If you are even moderately active in online SFF circles, youve probably gotten used to people squeeing over Gideon the Ninth over the past, oh, 18 months or so. In the lead-up to its release in September 2019, the advance buzz was deafening; the advance copies sent to reviewers arrived laden with pages and pages of laudatory pull quotes (full disclosure: one of them was mine). Of course, lots of books are hyped up in prerelease; thats what a good marketing team is for, and Publishing has a pretty damn good marketing team. And all the critical acclaim in the world doesnt mean a book will find an audience.

Upon release, Gideon the Ninth found its audience and then some; it is unquestionably one of the biggest sci-fi debuts in yearsperhaps since Pierce Browns Red Risingand its success seems to be based almost entirely on word of mouth: readers finding it, loving it, and shoving it into the hands of all of their friends. (It inspired cosplay before it even made it to bookstores.) A national bestseller ensconced on a host of major media best-of lists, an impressive finish in the Goodreads Choice Awards, a spot on the Hugo ballot: This is clearly a case of reader enthusiasm meeting critical acclaim. And considering so many of the books biggest fans are SFF writers themselvesand thus, likely SFWA votersit definitely comes into the race a frontrunner.

Why does Gideonresonate so strongly with readers? Thats a harder question to answer; I think it mostly comes down to the expertly controlled narrative voice. Gideon (the character) is a damaged dirtbag with a foul mouth and a truer heart than shell admit, and she makes for the most memorable and endearing of companions to carry us through this bizarre locked-castle murder mystery.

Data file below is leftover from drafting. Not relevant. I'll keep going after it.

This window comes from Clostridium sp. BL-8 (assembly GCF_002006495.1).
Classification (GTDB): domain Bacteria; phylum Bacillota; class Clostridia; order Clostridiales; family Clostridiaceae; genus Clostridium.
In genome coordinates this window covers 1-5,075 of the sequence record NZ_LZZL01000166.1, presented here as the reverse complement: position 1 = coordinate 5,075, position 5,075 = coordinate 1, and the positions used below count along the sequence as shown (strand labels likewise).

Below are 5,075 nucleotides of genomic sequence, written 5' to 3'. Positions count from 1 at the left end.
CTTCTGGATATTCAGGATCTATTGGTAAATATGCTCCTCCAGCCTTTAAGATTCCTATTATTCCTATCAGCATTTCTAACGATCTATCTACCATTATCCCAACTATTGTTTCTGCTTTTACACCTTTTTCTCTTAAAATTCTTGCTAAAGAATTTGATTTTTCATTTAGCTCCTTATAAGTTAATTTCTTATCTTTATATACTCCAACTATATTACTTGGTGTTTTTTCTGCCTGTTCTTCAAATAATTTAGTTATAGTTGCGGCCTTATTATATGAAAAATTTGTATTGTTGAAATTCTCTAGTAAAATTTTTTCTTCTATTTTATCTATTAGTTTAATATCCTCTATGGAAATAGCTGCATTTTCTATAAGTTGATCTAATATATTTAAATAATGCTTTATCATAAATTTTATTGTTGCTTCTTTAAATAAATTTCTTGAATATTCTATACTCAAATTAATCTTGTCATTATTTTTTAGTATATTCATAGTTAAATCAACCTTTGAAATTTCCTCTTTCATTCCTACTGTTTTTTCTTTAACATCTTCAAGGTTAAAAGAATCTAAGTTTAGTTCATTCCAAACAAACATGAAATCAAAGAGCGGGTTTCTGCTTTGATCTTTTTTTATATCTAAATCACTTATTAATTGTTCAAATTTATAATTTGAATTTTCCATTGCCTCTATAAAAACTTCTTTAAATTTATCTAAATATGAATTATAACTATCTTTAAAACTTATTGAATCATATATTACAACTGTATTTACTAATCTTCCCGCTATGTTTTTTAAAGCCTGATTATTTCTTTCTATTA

In reviewing the largely unremembered 2006 thriller Running Scared, Roger Ebert crafted a turn of phrase that I will never forget, commenting that the film, goes so far over the top, it circumnavigates the top and doubles back on itself; its the Mobius Strip of over-the-topness. I find myself leaning on this bon mot every time I tried to explain the plot of Gideon the Ninth to someone who wants to know what the hype is all about. I think the novels muchness is one of its greatest strengthsbut when it comes to the Nebulas, it could also be a weakness.

In stretching to envelop a half-dozen disparate subgenres and dozens of distinct characters and a narrative voice imbued with equal parts gothic excess and Extremely Online sass, Gideon the Ninth displays a manic energy that could turn off readers who arent tuned into its weird-ass wavelength. Certainly some will bounce off of its byzantine worldbuilding and purposefully obtuse plotting. I mean, I cant personally imagine having this reaction, and I cant say I have met anyone who has read it who feels that way, but surely these people exist within the voting body that nominated both this novel and Marque of Caine. Will there be enough of them to keep Tamsyn Muir from taking home the top prize? Well see.

Joel Cunningham was the founding editor of theB&N Sci-Fi & Fantasy Blog(RIP), where he explored the galaxy for 5 years, pickingup a Hugo Award (well, tangentially) along the way. Hes now managing editor ofLifehacker, which means hes managing at least one thing nowadays. He lives in an apartment in Brooklyn with his wife and two children and hopes to go outside again someday. He tweets@joelevard.

Blogging the Nebulas: Tamsyn Muir's Gideon the Ninth Is Space Opera Unhinged -

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Overwatch will a major exploit in Upcoming Updates – Gamer Rewind

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With the release of its final new hero, the Damage model Echo, Blizzard Entertainments Overwatch will probably be slowing down as designers plan for the forthcoming Overwatch 2. Nonetheless, Game Director Jeff Kaplan has been dynamic via web-based networking media starting late conversing with players about how they can hope for something else for the group based shooter as new skins and modifications for various characters, including the scandalously incredible Baptiste.